Tuesday, January 29, 2008

SMPTE time code

This is an expanded version of a post that I originally posted to the Help! forum of VSE on 17 January 2008.

What SMPTE basically does is encode a time code into an audio signal, kind of like the way a modem encodes data into an audio signal that you can send down a phone line. The idea is that you can record a SMPTE time code signal on one audio track of a multi-track tape (this is usually called "stripe-ing" the tape), and then when the tape is played back, the playback of the time code can be used to synchronize other things (such as sequencers) to the tape. This works because if the tape slows down, say, then the time code slows down too. Because SMPTE (the acronym stands for "Society of Motion Picture and Television Engineers") was originally intended to synchronize video sources, it counts time in terms of hours, minutes, seconds, and frames from an arbitrary zero-time starting point.

Because SMPTE is used to sync audio to video and film, there are a number of different standards for the number of frames that constitutes one second, according to the visual medium being used:
  • 24 fps: Film
  • 25 fps: PAL video, used in Europe
  • 30 fps: Black-and-white NTSC video, USA and Japan
  • 30-drop: Color NTSC video, USA and Japan. This one is an oddball that compensates for the fact that NTSC color video is not exactly 30 fps; it's slightly slower. Instead of dividing the time code second into a non-integer number of frames, which would be really awkward, it has the frame counter skip two counts at the beginning of certain minutes, in a repeating pattern, so that the time code stays within a few milliseconds of the video. If you tried to sync audio to NTSC color video using 30 fps time code without the drop frames, at the end of an hour, the audio would be about four seconds ahead of the video.

So what does the electronic musician use SMPTE time code for, and how is it used? SMPTE time code is used in electronic music primarily to synchronize a sequencer (or some hardware containing a sequencer, such as a drum machine) to a taped audio track. Some seqeuncers have the ability to generate and read SMPTE time code directly. Some MIDI interfaces, such as the MOTU MIDI Time Piece / MIDI Express can generate a SMPTE signal to stripe a tape, and then on playback, read the SMPTE and translate it to MIDI Time Code (MTC). Consider a setup with tape, a SMPTE-reading MIDI interface, and a drum machine being driven by MIDI. At the start of the production, the SMPTE generator in the MIDI interface is used to "stripe" a time code on one track of the multitrack tape. This starts from some arbitrary starting point on the tape, which the SMPTE generator encodes as time zero, with time counting up from there. Audio tracks are then laid down on the tape, at a tempo regulated by a click track generated by a drum machine playing at a set beats per minute (BPM). The audio tracks may start at some arbitrary time past time zero on the tape.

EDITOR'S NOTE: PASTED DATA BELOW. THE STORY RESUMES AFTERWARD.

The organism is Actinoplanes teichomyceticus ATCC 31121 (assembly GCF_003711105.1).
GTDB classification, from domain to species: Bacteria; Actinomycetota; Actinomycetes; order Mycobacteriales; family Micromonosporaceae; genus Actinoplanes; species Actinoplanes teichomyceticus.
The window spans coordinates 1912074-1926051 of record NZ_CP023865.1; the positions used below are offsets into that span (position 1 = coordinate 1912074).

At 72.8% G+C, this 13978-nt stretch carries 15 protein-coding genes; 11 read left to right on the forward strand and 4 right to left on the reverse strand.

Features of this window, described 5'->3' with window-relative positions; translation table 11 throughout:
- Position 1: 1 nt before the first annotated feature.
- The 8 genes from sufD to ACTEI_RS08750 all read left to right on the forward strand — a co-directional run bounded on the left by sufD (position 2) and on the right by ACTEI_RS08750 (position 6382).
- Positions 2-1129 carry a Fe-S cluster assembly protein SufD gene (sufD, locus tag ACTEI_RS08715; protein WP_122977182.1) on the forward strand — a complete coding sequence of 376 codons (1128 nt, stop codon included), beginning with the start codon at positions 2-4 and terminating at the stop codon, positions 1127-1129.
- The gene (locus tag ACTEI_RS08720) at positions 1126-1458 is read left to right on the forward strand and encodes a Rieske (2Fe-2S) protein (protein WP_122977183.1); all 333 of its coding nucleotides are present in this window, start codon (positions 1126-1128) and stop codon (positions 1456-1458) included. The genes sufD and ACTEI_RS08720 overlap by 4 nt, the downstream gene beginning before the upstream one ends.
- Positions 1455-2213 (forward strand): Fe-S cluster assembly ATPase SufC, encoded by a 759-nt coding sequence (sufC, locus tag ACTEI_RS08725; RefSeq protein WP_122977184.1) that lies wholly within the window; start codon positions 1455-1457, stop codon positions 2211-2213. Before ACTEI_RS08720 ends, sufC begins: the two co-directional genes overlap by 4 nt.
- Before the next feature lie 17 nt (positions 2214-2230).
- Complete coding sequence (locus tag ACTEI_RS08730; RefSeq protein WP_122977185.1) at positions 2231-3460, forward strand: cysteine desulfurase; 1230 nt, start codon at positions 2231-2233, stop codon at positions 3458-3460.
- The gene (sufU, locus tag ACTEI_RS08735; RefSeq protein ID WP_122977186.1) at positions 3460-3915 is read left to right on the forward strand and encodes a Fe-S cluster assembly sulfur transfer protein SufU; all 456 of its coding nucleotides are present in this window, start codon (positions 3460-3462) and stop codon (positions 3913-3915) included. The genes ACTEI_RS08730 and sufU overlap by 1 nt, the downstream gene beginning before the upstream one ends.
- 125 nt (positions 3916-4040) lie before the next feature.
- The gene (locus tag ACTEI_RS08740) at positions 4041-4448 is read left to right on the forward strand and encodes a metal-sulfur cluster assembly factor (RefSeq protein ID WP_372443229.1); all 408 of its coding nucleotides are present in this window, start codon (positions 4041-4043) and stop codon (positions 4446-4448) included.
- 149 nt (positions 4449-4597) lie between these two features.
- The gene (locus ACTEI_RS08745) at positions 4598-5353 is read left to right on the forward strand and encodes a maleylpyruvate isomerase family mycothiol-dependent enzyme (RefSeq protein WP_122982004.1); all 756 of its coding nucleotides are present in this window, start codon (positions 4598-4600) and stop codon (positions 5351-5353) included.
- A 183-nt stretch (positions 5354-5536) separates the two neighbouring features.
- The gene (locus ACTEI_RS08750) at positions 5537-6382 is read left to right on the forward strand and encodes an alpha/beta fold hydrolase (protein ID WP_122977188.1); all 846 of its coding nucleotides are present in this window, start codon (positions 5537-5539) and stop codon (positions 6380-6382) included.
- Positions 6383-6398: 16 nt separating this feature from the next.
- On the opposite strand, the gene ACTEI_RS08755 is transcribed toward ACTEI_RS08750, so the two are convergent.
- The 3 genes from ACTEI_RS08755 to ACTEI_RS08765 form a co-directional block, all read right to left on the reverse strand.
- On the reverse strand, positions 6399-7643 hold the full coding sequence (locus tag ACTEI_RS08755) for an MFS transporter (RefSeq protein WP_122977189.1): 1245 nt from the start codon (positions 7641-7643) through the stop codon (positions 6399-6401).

After the audio tracks are recorded, the simple click pattern programmed in the drum machine is replaced by a full-up drum sequence. It is then needed to play back the multitrack tape in sync with the drum machine, so the result can be mixed down. The track of the multitrack tape which contains the SMPTE code is routed to the SMPTE reader on the MIDI interface. The tape is positioned at the start of the audio and the SMPTE time at that point in the tape is read. This is then programmed as an offset into either the drum machine's sequencer, if it has the ability to do so, or perhaps into the MIDI interface. When the tape is played back, this offset is subtracted from the current SMPTE time to determine where the drum machine should begin. Playback is started, and the MIDI interface reads the SMPTE time code and translates it to MIDI time code which is routed to the drum machine. The drum machine then plays back in sync with the tape. Further, unlike simple protocols such as DIN sync or MIDI Clock, the SMPTE/MTC combination allows the tape to be started at any point in the song and the drum machine will start at that same point -- no hand cueing is necessary, since the SMPTE code indicates actual time and not just clock ticks.

To summarize: For electronic music production: 1. If you aren't syncing sequencers to tape, or syncing two tape machines, or syncing audio to video, you don't need SMPTE. 2. If you are syncing to tape, but video isn't involved, you can use whatever frame rate is convenient. Most people who do this use either 25 or 30 fps because when you do time calculations, it makes the math easier.

Further reading on SMPTE time code:

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